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The Shirt Of The Future Will Be Made By Methane-Eating Bacteria

Date: 2017-11-09 13:07:27.0
Author: Jon Evans

A start-up called Mango Materials sees it as a something that can be used to make your next T-shirt or carpet for your house–and then recycled in a closed loop.


“Instead of using ancient fossil carbons to make materials, you’re using something that you already have,” says Molly Morse, CEO of Mango Materials.

At a pilot facility located at a wastewater treatment plant in Redwood City, California, the company is using waste methane to feed bacteria that can produce fully biodegradable bio-polyester fibres. When the bacteria consume methane, they produce PHAs, a kind of plastic that can then be spun into thread. The start-up announced the new material at the SynBioBeta conference in San Francisco today.

The lifecycle of Mango Material’s new fabric. [Image: Mango Materials]
Clothing made from the new material, a biological version of polyester, could be composted when it wears out, but if it ends up in a landfill, it will biodegrade naturally–and if the methane it releases is captured at the landfill, it can be used make a new garment.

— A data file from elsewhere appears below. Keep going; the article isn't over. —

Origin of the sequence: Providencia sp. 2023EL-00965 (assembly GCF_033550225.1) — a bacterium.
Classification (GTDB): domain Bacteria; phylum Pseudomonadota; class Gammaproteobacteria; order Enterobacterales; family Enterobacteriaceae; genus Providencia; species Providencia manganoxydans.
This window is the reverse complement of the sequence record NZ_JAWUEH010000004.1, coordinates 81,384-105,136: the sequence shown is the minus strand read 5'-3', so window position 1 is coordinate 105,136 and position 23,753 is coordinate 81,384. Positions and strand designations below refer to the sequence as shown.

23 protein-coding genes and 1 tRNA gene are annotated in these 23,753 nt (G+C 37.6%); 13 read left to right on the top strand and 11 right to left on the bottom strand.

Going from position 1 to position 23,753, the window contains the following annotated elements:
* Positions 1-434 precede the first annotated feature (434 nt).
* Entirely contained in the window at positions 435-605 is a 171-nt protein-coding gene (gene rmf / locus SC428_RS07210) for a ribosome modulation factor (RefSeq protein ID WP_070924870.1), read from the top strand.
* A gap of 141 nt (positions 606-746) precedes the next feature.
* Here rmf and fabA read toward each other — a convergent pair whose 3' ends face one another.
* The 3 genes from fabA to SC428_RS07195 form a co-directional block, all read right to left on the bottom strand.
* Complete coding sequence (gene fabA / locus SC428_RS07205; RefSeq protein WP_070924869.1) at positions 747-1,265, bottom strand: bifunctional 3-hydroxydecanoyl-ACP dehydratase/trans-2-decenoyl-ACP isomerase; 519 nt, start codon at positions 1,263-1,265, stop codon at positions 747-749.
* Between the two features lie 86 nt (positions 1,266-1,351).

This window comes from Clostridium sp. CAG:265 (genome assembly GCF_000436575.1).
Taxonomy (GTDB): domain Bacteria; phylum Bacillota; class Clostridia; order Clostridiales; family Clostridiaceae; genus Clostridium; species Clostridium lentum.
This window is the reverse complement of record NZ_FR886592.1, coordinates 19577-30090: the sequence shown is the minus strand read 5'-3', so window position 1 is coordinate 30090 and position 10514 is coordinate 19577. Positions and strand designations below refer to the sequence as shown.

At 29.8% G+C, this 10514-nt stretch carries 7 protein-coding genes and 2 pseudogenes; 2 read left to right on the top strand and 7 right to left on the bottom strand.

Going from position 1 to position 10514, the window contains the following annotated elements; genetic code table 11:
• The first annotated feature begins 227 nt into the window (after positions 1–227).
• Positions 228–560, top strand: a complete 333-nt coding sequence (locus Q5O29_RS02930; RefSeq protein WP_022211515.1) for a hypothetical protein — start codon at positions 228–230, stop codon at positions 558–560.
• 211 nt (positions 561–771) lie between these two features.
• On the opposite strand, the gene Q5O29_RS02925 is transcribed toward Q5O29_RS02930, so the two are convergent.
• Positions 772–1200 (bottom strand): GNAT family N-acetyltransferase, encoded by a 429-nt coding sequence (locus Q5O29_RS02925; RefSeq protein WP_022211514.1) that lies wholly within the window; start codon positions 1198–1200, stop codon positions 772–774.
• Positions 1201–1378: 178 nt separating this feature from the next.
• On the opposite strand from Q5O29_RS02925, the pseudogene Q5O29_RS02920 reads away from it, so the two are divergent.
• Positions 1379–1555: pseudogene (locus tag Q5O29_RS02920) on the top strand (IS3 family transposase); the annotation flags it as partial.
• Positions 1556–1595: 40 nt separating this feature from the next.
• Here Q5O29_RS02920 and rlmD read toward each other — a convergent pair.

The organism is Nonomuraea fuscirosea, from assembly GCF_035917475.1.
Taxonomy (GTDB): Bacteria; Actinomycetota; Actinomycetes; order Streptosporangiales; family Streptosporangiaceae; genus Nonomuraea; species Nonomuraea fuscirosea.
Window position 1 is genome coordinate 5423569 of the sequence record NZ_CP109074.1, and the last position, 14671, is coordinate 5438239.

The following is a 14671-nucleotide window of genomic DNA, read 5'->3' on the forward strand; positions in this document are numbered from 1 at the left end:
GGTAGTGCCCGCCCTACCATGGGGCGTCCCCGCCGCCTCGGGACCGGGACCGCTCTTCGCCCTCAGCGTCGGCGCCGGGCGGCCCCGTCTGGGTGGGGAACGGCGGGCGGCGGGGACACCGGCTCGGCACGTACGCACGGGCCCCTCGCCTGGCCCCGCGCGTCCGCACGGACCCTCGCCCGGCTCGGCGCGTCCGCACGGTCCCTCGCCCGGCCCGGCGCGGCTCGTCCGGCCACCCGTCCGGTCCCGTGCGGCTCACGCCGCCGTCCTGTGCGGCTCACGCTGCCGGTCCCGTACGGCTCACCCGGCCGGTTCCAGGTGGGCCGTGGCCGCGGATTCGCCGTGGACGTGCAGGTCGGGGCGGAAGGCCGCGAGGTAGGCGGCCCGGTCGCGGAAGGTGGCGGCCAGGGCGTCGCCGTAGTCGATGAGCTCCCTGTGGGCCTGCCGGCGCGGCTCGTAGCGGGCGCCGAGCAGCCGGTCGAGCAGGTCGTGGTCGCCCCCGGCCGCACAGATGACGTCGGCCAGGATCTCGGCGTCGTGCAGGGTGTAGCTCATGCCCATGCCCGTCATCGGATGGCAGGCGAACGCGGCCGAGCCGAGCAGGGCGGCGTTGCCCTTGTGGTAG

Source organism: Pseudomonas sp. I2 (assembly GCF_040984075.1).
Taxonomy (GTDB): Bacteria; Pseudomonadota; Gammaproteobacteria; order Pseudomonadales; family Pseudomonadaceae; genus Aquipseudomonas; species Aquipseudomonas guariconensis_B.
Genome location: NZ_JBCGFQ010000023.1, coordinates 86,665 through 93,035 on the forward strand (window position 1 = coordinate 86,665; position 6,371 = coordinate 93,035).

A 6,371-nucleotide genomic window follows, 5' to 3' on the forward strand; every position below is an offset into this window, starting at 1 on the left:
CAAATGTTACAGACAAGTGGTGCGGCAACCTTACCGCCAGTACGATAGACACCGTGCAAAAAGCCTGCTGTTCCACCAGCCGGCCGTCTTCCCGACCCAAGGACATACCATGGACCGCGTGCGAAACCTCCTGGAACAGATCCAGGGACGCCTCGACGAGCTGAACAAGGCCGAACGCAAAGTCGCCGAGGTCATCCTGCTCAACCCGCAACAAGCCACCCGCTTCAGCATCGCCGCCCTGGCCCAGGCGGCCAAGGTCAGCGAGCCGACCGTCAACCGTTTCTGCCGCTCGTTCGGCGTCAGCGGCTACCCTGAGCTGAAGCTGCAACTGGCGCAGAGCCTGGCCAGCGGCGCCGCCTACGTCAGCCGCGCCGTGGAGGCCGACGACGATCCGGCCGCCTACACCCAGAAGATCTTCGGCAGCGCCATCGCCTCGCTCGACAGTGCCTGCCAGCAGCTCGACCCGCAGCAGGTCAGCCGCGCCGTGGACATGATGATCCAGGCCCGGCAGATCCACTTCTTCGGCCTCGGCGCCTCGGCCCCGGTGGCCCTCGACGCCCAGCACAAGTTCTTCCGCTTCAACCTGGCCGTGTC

The material can also reduce ocean plastic pollution. If a T-shirt made from regular polyester is washed in a washing machine, tiny microfibers typically wash down the drain, and because they aren’t broken down at wastewater treatment plants, can make it into the ocean. Fibres from the new material would degrade at a treatment plant instead, and if a whole T-shirt happened to fall in the ocean, marine organisms could digest it.

“If we increase the value of waste methane, that could change the whole story of carbon in the atmosphere, because we’d be collecting it and sequestering it into products.” [Photo: Mango Materials]
Though the company has just one pilot facility now, it is in talks with other methane producers, such as dairy farms, where gas released from manure can be captured. Right now, there isn’t a very valuable way to make use of waste methane. “If we increase the value of waste methane, that could change the whole story of carbon in the atmosphere, because we’d be collecting it and sequestering it into products,” Morse says.

A handful of apparel and textile companies are testing the product now, and the start-up is raising money to scale up to full production. Ultimately, brands that produce clothing with the material could take clothing back when consumers are done and produce something new. PHAs can also be used to make packaging and other plastic-based goods, but the company is focused for now on the garment industry.


“I think that’s an interesting solution that really allows you to have a closed-loop process,” says Morse.
 

About Mango Materials

For further information about Mango Materials, please visit the website here.


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